Cleverly weighted to the rear which makes displaying it a breeze, V'Ger is amazingly well detailed and possibly the closest to giving a truly organic feel as part of the collection. Stretching in at over 300 million kilometres long, you'd be forgiven for thinking that the surface is going to be cluttered with nuances but the finish on the lengthy model is kept simple and sufficient.

In essence there are three sections to the ship; head, thorax and abdomen. At the front end we have a recessed opening through which the Enterprise began its exploration and the hull sweeps back from this point raised into six ridges that trail back to the six central "wings". The shape is somewhat unique but the inset detail Eaglemoss have included is amazing, Each of the six sides is absolutely identical in this first section wiith the pocked metalwork at the tip of each perfectly painted in. But look closer at the paint itself and you can see the arcs of electrical energy literally running down the hull. It's amazing to see this on the hull and while the first third carries these trails, the second continues them accompanied by a slightly more swirled background pattern of purples and blacks.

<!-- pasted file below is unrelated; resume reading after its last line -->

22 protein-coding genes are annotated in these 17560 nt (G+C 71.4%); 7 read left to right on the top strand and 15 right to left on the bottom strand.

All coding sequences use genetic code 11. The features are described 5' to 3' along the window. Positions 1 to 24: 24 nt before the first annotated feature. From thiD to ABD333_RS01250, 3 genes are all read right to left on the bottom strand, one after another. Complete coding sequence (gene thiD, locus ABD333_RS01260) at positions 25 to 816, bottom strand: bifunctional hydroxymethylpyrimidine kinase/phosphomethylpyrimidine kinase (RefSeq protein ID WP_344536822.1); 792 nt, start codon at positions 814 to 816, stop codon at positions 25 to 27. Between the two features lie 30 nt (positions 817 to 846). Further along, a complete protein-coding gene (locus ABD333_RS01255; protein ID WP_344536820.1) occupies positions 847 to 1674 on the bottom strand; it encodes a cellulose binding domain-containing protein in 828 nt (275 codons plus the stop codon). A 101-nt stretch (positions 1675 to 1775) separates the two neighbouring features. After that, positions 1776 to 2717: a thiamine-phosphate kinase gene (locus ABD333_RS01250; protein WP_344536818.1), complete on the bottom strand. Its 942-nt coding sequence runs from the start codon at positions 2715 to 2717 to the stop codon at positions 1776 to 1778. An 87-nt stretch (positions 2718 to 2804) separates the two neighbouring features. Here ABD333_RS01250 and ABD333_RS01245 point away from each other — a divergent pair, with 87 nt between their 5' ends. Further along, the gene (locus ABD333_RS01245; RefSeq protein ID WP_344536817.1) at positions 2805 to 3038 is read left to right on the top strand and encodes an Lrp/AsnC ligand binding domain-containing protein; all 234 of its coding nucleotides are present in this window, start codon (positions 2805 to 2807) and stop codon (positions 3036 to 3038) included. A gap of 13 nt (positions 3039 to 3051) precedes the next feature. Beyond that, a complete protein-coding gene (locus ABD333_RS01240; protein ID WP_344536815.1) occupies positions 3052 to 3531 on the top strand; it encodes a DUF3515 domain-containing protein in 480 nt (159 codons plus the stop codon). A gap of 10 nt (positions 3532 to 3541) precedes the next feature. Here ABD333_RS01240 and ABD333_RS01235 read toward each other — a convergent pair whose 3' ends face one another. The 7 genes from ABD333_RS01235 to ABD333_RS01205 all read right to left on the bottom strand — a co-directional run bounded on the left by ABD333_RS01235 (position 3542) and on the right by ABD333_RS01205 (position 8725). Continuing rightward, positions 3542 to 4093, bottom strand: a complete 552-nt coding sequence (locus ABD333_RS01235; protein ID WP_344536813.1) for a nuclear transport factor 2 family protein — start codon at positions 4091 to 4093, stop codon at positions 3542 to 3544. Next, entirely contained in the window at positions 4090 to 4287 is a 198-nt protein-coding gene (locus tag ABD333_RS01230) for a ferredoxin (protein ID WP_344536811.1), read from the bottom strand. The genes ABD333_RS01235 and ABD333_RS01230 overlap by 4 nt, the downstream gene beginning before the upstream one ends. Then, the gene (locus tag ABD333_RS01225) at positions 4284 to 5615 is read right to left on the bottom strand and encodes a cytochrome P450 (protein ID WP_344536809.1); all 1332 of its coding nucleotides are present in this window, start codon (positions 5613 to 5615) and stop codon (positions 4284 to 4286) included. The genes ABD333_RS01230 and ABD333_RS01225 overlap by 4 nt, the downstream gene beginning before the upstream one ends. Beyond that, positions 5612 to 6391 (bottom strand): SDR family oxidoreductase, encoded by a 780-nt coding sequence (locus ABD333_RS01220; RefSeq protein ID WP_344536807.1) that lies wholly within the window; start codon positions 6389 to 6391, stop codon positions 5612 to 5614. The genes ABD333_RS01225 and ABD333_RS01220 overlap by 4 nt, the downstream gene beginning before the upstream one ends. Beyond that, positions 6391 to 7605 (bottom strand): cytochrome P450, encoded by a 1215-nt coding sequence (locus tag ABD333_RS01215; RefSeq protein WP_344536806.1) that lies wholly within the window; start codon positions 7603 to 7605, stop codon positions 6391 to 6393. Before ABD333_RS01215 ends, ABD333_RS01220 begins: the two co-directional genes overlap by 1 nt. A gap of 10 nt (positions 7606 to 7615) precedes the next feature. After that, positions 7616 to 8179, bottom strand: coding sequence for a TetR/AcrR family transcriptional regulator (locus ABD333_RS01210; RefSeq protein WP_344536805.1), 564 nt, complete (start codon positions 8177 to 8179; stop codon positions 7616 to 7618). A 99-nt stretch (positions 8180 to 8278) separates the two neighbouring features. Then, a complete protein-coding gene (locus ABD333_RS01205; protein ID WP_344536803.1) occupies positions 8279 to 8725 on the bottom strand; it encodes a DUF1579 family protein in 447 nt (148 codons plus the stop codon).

This central piece bears a lot more raised detail than the head end. It continues the grandeur and almost cathedralic aspect of V'Ger into the six fins/wings that arc out from the main body. Again the accuracy of the painting here is fantastic alongside the raised "horn" markings and the blue pocked organic/skin styling. It's as though V'Ger itself were displaying its organic origins like a badge. Indeed, I found myself considering it in terms of whales and other large aquatic creatures just because of the shape and scale of this vast spaceship.